About Real Ale
What is real ale?
the early 1970s CAMRA coined the term ‘real ale’ to make it easy
for people to differentiate between the bland processed beers being
pushed by the big brewers and the traditional beers whose very existence
was under threat.
Drinkers have a wide choice when it comes to real ale as the term
refers to a style of brewing rather than a specific drink. Many
pubs and brewers use the term real ale to describe their beers,
but, just to keep you confused, they are also called cask beers,
cask-conditioned ales or even real beer! In the pub the huge majority
of real ales are served using traditional hand-pulls, rather than
through modern fonts, but there are some exceptions to this, so
if in any doubt, just ask.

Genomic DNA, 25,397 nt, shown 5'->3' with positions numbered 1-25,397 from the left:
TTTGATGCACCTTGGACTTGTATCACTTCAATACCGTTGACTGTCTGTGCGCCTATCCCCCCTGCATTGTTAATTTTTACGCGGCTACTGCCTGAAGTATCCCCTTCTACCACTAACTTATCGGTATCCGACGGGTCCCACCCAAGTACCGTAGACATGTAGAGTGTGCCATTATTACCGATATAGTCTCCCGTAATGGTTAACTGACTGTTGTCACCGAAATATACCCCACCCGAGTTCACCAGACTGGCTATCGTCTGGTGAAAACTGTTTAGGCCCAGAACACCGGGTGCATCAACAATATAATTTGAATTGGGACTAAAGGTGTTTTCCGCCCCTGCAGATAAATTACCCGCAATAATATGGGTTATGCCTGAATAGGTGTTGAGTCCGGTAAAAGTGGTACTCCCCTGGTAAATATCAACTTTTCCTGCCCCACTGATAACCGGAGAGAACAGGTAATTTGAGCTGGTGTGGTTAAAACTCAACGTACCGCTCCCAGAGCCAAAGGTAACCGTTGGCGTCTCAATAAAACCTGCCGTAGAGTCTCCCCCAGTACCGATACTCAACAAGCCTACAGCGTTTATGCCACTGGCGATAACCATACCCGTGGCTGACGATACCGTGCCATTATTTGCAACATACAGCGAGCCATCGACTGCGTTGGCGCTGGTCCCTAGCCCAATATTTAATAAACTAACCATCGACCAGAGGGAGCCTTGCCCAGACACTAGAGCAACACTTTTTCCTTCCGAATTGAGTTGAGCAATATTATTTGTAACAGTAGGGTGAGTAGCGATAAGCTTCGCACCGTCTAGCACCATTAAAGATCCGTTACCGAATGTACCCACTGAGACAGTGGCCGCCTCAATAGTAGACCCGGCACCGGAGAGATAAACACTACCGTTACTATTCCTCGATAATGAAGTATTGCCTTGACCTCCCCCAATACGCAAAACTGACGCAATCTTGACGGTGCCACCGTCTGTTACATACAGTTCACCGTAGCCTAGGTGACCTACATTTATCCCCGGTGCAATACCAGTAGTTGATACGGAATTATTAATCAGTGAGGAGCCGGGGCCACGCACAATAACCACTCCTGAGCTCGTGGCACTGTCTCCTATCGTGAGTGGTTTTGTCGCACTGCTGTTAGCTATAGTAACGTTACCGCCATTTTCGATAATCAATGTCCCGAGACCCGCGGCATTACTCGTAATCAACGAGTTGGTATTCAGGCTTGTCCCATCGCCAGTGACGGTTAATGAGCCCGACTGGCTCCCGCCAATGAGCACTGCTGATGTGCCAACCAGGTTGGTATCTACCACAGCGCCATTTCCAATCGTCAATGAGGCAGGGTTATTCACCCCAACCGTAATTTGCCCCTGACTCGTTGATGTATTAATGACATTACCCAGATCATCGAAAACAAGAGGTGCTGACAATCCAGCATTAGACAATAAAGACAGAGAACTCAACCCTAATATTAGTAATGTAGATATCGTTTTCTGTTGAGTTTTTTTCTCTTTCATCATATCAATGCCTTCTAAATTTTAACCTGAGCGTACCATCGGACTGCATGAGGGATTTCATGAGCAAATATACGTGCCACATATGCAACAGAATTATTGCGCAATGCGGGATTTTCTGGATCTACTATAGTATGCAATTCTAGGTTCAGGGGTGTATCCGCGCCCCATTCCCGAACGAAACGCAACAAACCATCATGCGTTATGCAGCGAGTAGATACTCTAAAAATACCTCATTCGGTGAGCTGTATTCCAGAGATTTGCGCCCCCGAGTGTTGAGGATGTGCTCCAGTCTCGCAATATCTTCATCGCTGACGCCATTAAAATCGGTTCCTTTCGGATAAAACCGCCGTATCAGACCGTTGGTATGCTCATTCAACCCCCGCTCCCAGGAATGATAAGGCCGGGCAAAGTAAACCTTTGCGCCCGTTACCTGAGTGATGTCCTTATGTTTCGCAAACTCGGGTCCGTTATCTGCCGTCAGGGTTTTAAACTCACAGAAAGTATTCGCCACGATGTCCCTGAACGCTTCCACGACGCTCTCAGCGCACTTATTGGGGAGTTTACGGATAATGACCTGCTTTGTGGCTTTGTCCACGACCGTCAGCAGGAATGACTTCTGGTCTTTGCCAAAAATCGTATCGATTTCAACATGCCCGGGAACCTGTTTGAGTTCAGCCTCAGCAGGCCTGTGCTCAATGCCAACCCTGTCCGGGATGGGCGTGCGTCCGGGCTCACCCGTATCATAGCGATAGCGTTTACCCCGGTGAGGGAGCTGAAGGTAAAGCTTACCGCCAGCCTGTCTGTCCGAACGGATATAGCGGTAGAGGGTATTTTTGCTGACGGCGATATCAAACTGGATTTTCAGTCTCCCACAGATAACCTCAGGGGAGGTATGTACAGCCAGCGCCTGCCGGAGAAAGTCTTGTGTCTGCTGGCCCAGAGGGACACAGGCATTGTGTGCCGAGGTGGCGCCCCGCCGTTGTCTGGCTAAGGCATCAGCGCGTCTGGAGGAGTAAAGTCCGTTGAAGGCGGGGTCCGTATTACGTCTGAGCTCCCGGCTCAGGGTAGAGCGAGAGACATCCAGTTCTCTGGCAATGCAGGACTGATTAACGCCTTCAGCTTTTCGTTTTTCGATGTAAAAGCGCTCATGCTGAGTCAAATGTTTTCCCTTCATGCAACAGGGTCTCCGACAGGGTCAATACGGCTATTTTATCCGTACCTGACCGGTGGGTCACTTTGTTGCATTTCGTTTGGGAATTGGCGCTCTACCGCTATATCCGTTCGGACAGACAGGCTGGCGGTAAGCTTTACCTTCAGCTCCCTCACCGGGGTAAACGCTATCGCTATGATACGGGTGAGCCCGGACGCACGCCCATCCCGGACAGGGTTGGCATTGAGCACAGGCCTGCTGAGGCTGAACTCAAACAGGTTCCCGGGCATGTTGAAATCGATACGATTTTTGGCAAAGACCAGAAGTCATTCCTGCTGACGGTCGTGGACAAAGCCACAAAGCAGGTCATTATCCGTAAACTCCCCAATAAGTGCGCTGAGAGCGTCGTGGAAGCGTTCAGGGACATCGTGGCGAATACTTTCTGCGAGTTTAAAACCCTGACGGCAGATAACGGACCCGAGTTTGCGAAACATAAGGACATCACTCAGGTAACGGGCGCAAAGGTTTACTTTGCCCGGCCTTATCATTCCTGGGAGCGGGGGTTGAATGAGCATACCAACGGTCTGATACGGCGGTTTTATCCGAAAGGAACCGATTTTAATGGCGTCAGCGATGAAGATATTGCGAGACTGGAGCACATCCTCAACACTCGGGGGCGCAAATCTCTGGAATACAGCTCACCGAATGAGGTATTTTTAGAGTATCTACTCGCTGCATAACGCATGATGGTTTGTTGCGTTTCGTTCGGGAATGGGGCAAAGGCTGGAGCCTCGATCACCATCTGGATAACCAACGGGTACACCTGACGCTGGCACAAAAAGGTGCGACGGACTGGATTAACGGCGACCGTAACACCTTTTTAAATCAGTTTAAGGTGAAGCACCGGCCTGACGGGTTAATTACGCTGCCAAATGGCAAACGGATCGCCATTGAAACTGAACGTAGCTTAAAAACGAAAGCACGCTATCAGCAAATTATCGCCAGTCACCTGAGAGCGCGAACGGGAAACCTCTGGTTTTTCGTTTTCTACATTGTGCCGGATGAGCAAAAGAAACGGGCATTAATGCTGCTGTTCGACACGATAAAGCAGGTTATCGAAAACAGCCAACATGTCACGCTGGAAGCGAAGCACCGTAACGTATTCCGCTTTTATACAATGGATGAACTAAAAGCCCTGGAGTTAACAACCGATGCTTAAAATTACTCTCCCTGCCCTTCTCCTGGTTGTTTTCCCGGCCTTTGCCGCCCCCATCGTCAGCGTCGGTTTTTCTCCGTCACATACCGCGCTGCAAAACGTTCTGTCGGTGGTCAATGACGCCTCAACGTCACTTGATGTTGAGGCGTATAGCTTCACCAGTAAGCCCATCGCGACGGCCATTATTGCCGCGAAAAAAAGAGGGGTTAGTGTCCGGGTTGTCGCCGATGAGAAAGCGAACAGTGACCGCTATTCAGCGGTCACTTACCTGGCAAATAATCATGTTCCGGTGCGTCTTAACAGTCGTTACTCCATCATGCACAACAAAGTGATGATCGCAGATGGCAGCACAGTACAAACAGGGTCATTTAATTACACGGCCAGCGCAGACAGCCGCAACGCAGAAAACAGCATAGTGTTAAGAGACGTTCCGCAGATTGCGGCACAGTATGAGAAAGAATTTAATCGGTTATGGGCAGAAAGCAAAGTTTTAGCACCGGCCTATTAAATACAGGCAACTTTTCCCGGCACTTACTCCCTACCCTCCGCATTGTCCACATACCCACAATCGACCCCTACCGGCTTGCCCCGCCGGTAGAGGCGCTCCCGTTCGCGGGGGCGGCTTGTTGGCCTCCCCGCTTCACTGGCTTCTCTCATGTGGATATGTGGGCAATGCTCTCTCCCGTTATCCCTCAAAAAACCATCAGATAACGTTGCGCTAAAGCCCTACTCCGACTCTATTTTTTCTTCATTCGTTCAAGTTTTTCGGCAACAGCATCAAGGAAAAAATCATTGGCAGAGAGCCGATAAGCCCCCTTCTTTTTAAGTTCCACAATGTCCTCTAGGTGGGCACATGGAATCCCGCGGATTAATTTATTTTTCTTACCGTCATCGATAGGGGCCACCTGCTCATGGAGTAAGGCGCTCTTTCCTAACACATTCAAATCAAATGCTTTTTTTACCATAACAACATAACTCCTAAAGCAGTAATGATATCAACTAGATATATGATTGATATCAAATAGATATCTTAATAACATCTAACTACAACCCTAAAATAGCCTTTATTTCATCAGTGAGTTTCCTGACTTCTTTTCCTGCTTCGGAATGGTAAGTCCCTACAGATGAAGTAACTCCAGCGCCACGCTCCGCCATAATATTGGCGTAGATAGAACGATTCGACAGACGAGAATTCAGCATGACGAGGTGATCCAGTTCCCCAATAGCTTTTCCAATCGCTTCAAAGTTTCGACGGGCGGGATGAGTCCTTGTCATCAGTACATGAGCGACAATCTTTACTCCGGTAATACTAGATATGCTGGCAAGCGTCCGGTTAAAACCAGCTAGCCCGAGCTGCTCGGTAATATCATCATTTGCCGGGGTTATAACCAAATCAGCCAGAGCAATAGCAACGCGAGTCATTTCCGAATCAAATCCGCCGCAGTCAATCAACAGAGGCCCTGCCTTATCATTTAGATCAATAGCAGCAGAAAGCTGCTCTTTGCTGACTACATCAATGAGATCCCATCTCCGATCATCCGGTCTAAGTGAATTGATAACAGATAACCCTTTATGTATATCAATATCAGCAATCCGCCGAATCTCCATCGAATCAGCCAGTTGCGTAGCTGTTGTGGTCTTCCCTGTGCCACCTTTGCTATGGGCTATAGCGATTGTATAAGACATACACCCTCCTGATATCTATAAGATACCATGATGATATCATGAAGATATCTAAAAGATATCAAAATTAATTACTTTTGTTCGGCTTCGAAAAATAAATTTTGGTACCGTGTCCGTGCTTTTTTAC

What makes real ale ‘real’?
Real ale is a natural product brewed using traditional ingredients
and left to mature in the cask (container) from which it is served
in the pub through a process called secondary fermentation. It is
this process which makes real ale unique amongst beers and develops
the wonderful tastes and aromas which processed beers can never
What’s the difference between ‘ale’ and other beers?
are a huge range of different beer styles, each with different qualities,
tastes and strengths, but each falls into one of two main categories;
ale or lager. The key difference between ales and lagers is the
type of fermentation. Fermentation is the process which turns the
fermentable sugars in the malt into alcohol and carbon dioxide.
Lagers are made using bottom-fermenting yeast which sinks to the
bottom of the fermenting vessel and fermentation takes place at
a relatively low temperature. Authentic lagers then undergo a long
period of cooled conditioning in special tanks. Ales, which includes
bitters, milds, stouts, porters, barley wines, golden ales and old
ales, use top-fermenting yeast. The yeast forms a thick head on
the top of the fermenting vessel and the process is shorter, more
vigorous and carried out at higher temperatures than lager. This
is the traditional method of brewing British beer.
further about real ale...